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Vietnamese Shipwreck Wares

Figure 1: Lot 102, (4) Vietnamese Small Blue and White Lidded Jarlets, from Oakridge Auction Gallery's November Discovery auction, November 25, 2019.

When I think of 18th century maritime trade, I usually think first of pirates ruling the high seas (argh, and shiver me timbers, and all that), Johnny Depp swaggering across the decks of an old galleon whistling some nautical chanty with sea-boots up to his knees and a cutlass at his hip.

My second, more realistic association is with colonialism, dominated in East Asia particularly by the Dutch and Portuguese, who brought porcelains and silks and spices from East to West and forever changed European markets and storefronts. 

Somewhere between these two visions of 18th century maritime trade exists the additional reality of shipwrecks - and, hauled up from the depths of many a coastline, shipwreck goods.

This November 2019 auction includes several shipwreck items found off the coast of Vietnam, including a few ceramic lots from the Ca Mau shipwreck, discovered 1998 and distributed among museums before the rest was auctioned in 2007.1 The ship itself has been identified as a Chinese junk, a type of sailing ship with multiple masts, square sails, and a rudder.2

Believed to have been bound for the Dutch trading post of Batavia, modern-day Jakarta, the ship’s cargo “consisted of chinaware, porcelains, blue  and white ware, porcelains decorated in brown, white-glazed  porcelains over-glazed with enamels, and various stoneware, all originating from different kilns in southern China.”3  Many of these were tea-wares, in the blue-and-white patterns favored by European consumers;4 others, such as those in our upcoming auction, were small, modest-looking jarlets and lidded boxes for either the Vietnamese or European export market.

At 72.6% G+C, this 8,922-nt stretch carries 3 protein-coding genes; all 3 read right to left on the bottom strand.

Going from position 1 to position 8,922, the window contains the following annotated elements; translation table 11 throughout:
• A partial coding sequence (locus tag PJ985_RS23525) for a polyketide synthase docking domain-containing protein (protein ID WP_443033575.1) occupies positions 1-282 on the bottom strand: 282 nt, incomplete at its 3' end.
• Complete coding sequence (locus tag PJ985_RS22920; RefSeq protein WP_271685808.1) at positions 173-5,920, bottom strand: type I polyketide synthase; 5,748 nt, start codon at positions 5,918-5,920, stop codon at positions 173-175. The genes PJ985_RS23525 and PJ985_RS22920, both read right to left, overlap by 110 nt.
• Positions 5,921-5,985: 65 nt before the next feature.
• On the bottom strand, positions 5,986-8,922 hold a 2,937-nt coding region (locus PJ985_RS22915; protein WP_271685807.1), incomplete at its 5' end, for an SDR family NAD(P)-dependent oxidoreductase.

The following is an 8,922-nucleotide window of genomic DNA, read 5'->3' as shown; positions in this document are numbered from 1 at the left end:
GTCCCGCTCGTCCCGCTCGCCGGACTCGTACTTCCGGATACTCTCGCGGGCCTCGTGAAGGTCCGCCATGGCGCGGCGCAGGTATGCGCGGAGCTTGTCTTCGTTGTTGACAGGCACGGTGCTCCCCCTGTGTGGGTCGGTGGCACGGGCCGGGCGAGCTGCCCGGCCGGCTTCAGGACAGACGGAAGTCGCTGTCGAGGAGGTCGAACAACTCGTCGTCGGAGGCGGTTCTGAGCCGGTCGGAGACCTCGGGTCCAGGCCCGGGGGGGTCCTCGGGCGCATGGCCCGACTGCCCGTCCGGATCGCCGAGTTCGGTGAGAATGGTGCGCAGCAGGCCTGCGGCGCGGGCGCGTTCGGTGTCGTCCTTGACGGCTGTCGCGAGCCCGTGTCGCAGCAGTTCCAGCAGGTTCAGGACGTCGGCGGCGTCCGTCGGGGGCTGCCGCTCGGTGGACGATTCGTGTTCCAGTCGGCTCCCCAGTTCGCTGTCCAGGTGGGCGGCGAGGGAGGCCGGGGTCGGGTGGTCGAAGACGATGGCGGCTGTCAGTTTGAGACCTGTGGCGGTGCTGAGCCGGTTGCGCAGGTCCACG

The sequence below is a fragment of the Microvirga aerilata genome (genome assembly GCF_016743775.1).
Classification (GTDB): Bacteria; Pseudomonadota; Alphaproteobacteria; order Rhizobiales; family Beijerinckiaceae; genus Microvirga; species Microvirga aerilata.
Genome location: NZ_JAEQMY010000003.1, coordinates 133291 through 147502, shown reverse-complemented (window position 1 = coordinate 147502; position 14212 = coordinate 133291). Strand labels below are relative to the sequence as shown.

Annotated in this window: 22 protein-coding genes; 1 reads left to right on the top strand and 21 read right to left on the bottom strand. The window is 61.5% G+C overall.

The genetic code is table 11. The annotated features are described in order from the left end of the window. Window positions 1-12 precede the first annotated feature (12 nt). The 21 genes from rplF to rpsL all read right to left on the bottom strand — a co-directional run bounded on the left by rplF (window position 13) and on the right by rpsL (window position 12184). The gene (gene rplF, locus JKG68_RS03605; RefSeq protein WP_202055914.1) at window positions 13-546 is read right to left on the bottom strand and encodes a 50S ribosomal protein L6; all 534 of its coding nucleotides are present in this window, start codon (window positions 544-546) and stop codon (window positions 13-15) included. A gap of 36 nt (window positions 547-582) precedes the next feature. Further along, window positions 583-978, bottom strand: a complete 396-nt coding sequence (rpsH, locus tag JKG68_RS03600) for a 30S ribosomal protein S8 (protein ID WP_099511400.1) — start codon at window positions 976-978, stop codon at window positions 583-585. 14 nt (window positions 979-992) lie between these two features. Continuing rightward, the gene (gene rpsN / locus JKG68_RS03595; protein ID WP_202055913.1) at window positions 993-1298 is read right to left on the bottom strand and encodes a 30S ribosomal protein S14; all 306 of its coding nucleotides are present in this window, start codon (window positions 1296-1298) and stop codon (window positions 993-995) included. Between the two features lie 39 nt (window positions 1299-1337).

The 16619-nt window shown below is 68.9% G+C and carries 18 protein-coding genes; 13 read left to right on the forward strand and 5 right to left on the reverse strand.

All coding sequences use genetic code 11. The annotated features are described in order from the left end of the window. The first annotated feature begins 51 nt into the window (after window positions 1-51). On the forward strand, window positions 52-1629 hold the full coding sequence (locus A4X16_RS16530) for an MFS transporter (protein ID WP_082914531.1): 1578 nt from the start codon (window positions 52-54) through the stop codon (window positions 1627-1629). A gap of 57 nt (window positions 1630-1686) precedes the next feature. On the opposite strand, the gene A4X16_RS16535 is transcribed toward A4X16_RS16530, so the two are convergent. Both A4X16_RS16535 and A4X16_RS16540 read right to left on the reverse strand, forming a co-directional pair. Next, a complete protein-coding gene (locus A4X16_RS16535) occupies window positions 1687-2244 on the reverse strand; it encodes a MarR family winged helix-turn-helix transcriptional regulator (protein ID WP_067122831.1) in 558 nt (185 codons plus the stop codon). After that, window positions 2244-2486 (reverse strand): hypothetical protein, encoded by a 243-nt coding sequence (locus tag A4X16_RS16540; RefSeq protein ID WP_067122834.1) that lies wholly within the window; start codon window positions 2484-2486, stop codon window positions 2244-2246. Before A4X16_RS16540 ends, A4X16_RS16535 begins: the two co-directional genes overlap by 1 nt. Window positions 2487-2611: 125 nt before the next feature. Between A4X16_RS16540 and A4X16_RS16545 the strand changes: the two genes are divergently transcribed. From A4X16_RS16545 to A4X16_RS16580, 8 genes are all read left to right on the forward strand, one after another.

Fig. 1: Lot 110, 5 Vietnamese Shipwreck Ceramics from Oakridge Auction Gallery's November Discovery auction, November 25, 2019.

For collectors of shipwreck wares, the most exciting aspect of these jarlets must surely be the inclusion on many lots of barnacles and other evidence of the jarlets’ time spent beneath the sea. Lot 110 features three jarlets with varying levels of barnacle infestation, and signs that other sea fauna and flora have been scraped off by the first few hands encountering these treasures after their discovery.

Figure 3: Detail of Lot 110

The ship found at Ca Mau is believed to have sunk in or around 1725,5 in the golden days of Dutch maritime expansion. As pieces made for the export market, these shipwreck wares most likely date to the same period, although a few of those coming from unidentified Vietnamese shipwrecks may even be older.

To see more of the shipwreck wares in our upcoming auction, check out our online catalog on Live Auctioneers and Invaluable:



[1] https://en.unesco.org/silkroad/silk-road-themes/underwater-heritage/ca-mau-1725

[2] https://www.britannica.com/technology/junk-ship

[3] https://www.researchgate.net/publication/239841165_The_Ca_Mau_Shipwreck_1723-1735

[4] http://canadiansocietyforasianarts.org/wp-content/uploads/2018/07/CSAA-Sunken-Treasures-catalogue.pdf

[5] https://www.nma.gov.au/explore/features/european_voyages/european_voyages_to_the_australian_continent/trade/tea_and_china/the_ca_mau_wreck

Literature Consulted:













About the Author

Katharina Biermann joined Oakridge Auction Gallery in the beginning of 2019, having completed her Master of Letters at the University of Glasgow in the History of Art with a specialization in Dress and Textile Histories. Ms. Biermann developed hands-on expertise of European arts and culture while interning in internationally renowned institutions including the National Museums Scotland in Edinburgh, the National Gallery of Art in Washington, DC, and the Metropolitan Museum of Art in New York, NY. She remains particularly interested in medieval and 19th-20th century visual and material culture.

Katharina Biermann

Mon, Nov 25, 2019 10:42 AM

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